The Old Woman and the Sea

In January 2017 my husband Eric Sponberg and I departed St. Augustine, FL, on our 35-foot sailboat Corroboree with the goal of sailing around the world. I have no idea whether we will make it. As with any journey, the path is never as straight as you optimistically plan. But you go anyway, in hopes of a great adventure and because you can’t ignore the tug in your heart that beckons you on.

This blog will be the story of our voyage…and much more.

On the Fourth of July

When I was perhaps nine or ten, I asked my mother why people had to be citizens of a particular country. Why couldn’t we do away with borders and instead be citizens of the world? It would break down the barriers between people and put an end to wars. We could travel where we liked

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Of Rubber Bands and Marriage

 Inquiring minds want to know: How do you and Eric live together on a 35’ boat without strangling each other? To answer which, I must first relate the following true episode, which occurred about a week ago. We were at a Walgreen’s drugstore near the marina and had split up to search the aisles. When

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What’s in Your Wallet?

They went first to the boat store. “Show us the yachts for po’ folks!” he shouted jovially to the clerk as they entered. “They’re all for po’ folks!” the clerk said. “You’ll be po’ when you finish buying one!” “A View of the Woods,” Flannery O’Connor There’s no getting around it: This is going to

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In the Lap of Luxury

There are big luxuries and small luxuries, and living aboard a boat, it’s often the little things that lift our spirits the most. Like a cold beer at the marina bar after a hot day of sanding and varnishing the teak brightwork. Or free wi-fi that reaches all the way to the end of the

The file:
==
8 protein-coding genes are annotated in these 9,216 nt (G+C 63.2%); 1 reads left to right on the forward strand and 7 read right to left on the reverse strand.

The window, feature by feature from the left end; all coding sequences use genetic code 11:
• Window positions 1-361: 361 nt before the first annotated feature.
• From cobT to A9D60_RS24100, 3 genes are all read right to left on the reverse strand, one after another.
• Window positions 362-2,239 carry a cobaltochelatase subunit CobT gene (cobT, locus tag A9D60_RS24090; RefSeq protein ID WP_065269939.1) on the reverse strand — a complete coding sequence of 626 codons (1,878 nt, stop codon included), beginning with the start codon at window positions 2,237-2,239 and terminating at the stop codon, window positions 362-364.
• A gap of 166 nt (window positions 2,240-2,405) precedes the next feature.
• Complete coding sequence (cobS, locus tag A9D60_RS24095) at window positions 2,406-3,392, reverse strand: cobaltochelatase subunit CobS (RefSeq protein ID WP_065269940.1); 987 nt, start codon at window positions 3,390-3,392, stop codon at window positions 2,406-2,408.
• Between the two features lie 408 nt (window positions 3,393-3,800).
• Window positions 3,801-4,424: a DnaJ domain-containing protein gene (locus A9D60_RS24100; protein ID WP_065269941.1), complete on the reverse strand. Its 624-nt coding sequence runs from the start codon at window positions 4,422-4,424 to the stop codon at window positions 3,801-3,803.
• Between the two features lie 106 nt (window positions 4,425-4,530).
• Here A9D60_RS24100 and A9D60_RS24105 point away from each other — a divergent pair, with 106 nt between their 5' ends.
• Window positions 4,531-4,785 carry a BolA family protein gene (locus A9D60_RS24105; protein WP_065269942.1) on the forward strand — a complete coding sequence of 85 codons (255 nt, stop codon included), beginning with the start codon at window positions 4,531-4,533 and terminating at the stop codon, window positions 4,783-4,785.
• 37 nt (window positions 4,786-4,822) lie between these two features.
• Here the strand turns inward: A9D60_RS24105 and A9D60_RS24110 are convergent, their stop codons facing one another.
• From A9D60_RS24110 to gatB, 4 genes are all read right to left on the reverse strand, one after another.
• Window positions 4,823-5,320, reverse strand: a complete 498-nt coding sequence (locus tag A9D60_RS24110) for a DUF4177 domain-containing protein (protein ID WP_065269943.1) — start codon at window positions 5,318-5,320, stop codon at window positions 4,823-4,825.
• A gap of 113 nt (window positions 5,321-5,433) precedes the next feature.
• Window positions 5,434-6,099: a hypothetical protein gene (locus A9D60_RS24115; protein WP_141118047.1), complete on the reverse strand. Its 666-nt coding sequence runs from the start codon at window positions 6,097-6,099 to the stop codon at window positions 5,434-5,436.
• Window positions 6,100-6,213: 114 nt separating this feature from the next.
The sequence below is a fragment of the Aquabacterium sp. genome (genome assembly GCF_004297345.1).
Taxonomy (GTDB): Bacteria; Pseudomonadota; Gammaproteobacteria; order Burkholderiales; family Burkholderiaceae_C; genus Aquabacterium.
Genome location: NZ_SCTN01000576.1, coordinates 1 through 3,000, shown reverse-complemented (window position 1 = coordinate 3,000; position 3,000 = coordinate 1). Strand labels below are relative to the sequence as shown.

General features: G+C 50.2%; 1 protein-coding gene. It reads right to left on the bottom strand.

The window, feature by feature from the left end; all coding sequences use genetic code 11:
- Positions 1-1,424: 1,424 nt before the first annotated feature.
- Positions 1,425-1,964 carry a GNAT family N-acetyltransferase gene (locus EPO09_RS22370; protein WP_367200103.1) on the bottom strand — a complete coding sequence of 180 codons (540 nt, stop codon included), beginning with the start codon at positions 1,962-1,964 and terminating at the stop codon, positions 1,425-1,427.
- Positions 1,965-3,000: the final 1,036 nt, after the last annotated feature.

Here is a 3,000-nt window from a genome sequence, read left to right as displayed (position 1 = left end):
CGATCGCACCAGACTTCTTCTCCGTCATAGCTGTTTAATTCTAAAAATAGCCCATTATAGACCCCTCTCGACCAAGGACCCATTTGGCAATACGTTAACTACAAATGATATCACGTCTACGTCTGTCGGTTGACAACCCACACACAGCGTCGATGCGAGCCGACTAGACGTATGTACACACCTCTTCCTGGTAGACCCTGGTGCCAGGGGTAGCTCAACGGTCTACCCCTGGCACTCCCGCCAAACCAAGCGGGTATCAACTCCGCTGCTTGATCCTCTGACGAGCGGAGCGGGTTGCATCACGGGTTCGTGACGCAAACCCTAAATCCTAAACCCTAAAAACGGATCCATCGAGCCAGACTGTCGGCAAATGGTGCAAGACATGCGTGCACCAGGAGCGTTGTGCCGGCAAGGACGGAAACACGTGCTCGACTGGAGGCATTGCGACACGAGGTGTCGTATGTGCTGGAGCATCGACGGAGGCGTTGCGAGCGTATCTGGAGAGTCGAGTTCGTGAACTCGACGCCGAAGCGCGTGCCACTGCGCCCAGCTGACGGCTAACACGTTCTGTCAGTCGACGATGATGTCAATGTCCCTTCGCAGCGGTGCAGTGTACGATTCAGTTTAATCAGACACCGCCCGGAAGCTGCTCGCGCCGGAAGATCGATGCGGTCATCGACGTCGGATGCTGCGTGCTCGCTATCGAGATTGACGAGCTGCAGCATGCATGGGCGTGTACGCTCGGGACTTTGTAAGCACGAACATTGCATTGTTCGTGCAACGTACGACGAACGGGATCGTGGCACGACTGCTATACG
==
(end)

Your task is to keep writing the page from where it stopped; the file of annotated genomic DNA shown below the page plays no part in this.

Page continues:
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Kittens on a Boat

One way or another, I’m pretty sure the abandoned kittens on the powerboat are going to die. We don’t know how they got there. The boat is on the next dock, and the kittens—there may be five or six—were discovered by another cruising couple who heard mewing as they strolled by. The boat itself is

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Yo Hablo Espanol…Sort of

Here in Puerto Rico, as in the Dominican Republic, we hear a lot of Spanish. Muy rápido Spanish, I might add. To my ears, it’s a language that seems to lend itself to speaking at breakneck pace. I catch the first few syllables, then it’s like a rock slide coming at me, an avalanche of

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In Search of Indiana Ryan

Barry Ryan (aka Indiana Ryan) in the Andes Mountains, Peru, 1940-1941. Railway station (l.); Chulec Hospital (r.) My father Barry Ryan was not a talkative man. He was born in 1909 and married my mother Laura in 1948 when he was 39 and she was 28. Both the age difference and the late age of

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If A Mermaid Came

“What is it like to sail in the ocean overnight?” a friend asked. “I can’t even imagine doing that.” I’ll try to explain. The easy answer is that it’s merely an extension of sailing during the day. You don’t stop driving your car at sunset, for example. The streetlights come on and your eyesight adjusts.

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Then and Now

If you say we don’t look a day older in these two photos, in a way you’d be telling the truth. We don’t look a day older. We are—and look—four decades older. I was 26 and Eric was 27 when we set sail from England to California on Duprass in 1977. Now we are 66

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Paradise Found

I take it back. Everything—well, almost everything—I said about cruising in the Bahamas in my last blog post goes out the window. Yes, it’s still tough sailing. Yes, the wind keeps coming from the wrong direction, too strong, or not at all. Yes, we have had a few more, thankfully minor, equipment mishaps, and we

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